You can see a physical therapist in person or use a program like Hinge Health to access a PT via telehealth/video visit.
Exercises for Shoulder Instability Relief
The above shoulder instability exercises are recommended by Hinge Health physical therapists to help improve strength, endurance, and range of motion so that it’s easier to lift or reach overhead. By strengthening all the structures that support your shoulder joint, you’ll feel more stable and secure as you do movements that involve the upper body.
The information contained in these videos is intended to be used for educational purposes only and does not constitute medical advice or treatment for any specific condition. Hinge Health is not your healthcare provider and is not responsible for any injury sustained or exacerbated by your use of or participation in these exercises. Please consult with your healthcare provider with any questions you may have about your medical condition or treatment.
PT Tip: Strengthen Your Core
“A strong core is key for people with shoulder instability, because your core has the potential to be a stable base for all upper body movement,” explains Dr. Aeder. Two moves that she recommends: bird dogs and dead bugs. When your core is strong, it can help support healthy shoulder function.
How Hinge Health Can Help You
If you have joint or muscle pain that makes it hard to move, you can get the relief you’ve been looking for with Hinge Health’s online exercise therapy program.
The best part: You don’t have to leave your home because our program is digital. That means you can easily get the care you need through our app, when and where it works for you. Through our program, you’ll have access to therapeutic exercises and stretches for your condition.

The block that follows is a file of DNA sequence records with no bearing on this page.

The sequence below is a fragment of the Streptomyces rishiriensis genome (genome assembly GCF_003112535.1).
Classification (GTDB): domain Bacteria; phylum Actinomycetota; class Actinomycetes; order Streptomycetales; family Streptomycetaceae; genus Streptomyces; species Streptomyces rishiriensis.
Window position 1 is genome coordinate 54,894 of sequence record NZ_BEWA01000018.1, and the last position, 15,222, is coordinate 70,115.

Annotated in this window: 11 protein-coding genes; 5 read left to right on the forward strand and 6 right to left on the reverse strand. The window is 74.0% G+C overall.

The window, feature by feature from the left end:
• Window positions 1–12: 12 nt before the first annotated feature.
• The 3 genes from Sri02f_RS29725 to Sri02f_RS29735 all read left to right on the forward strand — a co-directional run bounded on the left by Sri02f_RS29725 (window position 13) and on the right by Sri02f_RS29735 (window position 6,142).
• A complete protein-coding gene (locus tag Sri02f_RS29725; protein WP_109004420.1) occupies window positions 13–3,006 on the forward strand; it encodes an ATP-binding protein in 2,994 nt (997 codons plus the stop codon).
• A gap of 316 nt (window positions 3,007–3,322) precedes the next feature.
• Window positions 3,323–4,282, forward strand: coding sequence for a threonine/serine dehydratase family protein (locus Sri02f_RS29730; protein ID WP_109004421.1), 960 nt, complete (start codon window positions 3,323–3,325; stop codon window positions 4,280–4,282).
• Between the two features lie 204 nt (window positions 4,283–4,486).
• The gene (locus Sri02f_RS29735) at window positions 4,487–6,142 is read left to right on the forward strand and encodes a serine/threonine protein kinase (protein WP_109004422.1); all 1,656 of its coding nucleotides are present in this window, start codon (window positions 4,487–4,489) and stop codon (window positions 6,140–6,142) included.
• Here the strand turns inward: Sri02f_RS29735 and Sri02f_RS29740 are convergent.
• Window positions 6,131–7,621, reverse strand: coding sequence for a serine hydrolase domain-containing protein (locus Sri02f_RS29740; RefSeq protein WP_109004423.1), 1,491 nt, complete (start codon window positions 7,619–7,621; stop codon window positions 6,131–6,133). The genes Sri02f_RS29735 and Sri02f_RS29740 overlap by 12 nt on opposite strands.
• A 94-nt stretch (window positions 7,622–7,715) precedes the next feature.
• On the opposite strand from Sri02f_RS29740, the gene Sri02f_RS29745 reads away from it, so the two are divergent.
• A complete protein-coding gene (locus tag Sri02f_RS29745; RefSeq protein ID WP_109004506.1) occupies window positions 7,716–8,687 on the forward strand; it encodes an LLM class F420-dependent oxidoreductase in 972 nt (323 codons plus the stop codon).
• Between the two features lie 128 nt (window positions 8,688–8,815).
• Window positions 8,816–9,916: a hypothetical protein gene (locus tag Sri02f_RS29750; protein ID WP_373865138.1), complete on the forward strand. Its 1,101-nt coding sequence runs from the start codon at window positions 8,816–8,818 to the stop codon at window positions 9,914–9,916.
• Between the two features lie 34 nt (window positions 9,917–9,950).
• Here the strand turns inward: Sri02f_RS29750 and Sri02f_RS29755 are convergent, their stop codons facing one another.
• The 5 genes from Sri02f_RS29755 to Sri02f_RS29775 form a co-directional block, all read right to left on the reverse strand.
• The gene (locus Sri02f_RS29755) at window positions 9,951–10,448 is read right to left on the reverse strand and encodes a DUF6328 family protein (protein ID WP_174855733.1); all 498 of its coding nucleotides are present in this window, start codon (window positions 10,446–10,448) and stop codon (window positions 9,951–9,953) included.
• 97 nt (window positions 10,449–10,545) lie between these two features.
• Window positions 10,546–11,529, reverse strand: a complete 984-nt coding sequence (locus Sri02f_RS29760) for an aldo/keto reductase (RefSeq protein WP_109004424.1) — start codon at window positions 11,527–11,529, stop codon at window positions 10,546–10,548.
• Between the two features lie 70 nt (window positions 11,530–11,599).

Additionally, you’ll have a personal care team to guide, support, and tailor our program to you. See if you qualify for Hinge Health and confirm free coverage through your employer or benefit plan here.
This article and its contents are provided for educational and informational purposes only and do not constitute medical advice or professional services specific to you or your medical condition.
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Berkoff, D. J. (2022, December 5). Multidirectional instability of the shoulder. UpToDate. https://www.uptodate.com/contents/multidirectional-instability-of-the-shoulder
Watson, L., Balster, S., Lenssen, R., Hoy, G., & Pizzari, T. (2018). The effects of a conservative rehabilitation program for multidirectional instability of the shoulder. Journal of Shoulder and Elbow Surgery, 27(1), 104–111. doi:10.1016/j.jse.2017.07.002
Varacallo, M., Musto, M. A., & Mair, S. D. (2023). Anterior Shoulder Instability. PubMed; StatPearls Publishing. https://www.ncbi.nlm.nih.gov/books/NBK538234